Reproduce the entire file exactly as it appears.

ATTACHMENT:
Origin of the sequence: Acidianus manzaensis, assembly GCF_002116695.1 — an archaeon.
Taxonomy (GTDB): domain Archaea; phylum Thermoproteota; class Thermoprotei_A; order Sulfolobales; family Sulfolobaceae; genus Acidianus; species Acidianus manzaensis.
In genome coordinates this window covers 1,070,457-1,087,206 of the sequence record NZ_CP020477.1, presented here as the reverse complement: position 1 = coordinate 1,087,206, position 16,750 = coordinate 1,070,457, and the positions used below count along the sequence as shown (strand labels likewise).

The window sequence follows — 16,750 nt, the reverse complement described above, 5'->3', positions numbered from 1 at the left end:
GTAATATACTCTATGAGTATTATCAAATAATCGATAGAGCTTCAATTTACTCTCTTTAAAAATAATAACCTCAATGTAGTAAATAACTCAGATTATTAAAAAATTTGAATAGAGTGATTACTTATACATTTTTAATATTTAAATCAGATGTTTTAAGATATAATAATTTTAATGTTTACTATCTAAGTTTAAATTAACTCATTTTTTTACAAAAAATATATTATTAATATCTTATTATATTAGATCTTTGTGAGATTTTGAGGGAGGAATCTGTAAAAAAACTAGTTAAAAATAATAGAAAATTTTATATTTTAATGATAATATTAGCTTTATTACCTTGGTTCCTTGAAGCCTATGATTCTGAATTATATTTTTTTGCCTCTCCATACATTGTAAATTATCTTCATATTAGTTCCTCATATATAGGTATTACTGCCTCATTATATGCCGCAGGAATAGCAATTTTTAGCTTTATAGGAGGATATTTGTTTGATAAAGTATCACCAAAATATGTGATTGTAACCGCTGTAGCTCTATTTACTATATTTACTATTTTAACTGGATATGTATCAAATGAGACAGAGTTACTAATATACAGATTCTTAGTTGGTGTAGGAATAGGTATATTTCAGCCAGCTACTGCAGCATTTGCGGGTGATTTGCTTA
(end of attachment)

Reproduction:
Origin of the sequence: Acidianus manzaensis, assembly GCF_002116695.1 — an archaeon.
Taxonomy (GTDB): domain Archaea; phylum Thermoproteota; class Thermoprotei_A; order Sulfolobales; family Sulfolobaceae; genus Acidianus; species Acidianus manzaensis.
In genome coordinates this window covers 1,070,457-1,087,206 of the sequence record NZ_CP020477.1, presented here as the reverse complement: position 1 = coordinate 1,087,206, position 16,750 = coordinate 1,070,457, and the positions used below count along the sequence as shown (strand labels likewise).

The window sequence follows — 16,750 nt, the reverse complement described above, 5'->3', positions numbered from 1 at the left end:
GTAATATACTCTATGAGTATTATCAAATAATCGATAGAGCTTCAATTTACTCTCTTTAAAAATAATAACCTCAATGTAGTAAATAACTCAGATTATTAAAAAATTTGAATAGAGTGATTACTTATACATTTTTAATATTTAAATCAGATGTTTTAAGATATAATAATTTTAATGTTTACTATCTAAGTTTAAATTAACTCATTTTTTTACAAAAAATATATTATTAATATCTTATTATATTAGATCTTTGTGAGATTTTGAGGGAGGAATCTGTAAAAAAACTAGTTAAAAATAATAGAAAATTTTATATTTTAATGATAATATTAGCTTTATTACCTTGGTTCCTTGAAGCCTATGATTCTGAATTATATTTTTTTGCCTCTCCATACATTGTAAATTATCTTCATATTAGTTCCTCATATATAGGTATTACTGCCTCATTATATGCCGCAGGAATAGCAATTTTTAGCTTTATAGGAGGATATTTGTTTGATAAAGTATCACCAAAATATGTGATTGTAACCGCTGTAGCTCTATTTACTATATTTACTATTTTAACTGGATATGTATCAAATGAGACAGAGTTACTAATATACAGATTCTTAGTTGGTGTAGGAATAGGTATATTTCAGCCAGCTACTGCAGCATTTGCGGGTGATTTGCTTA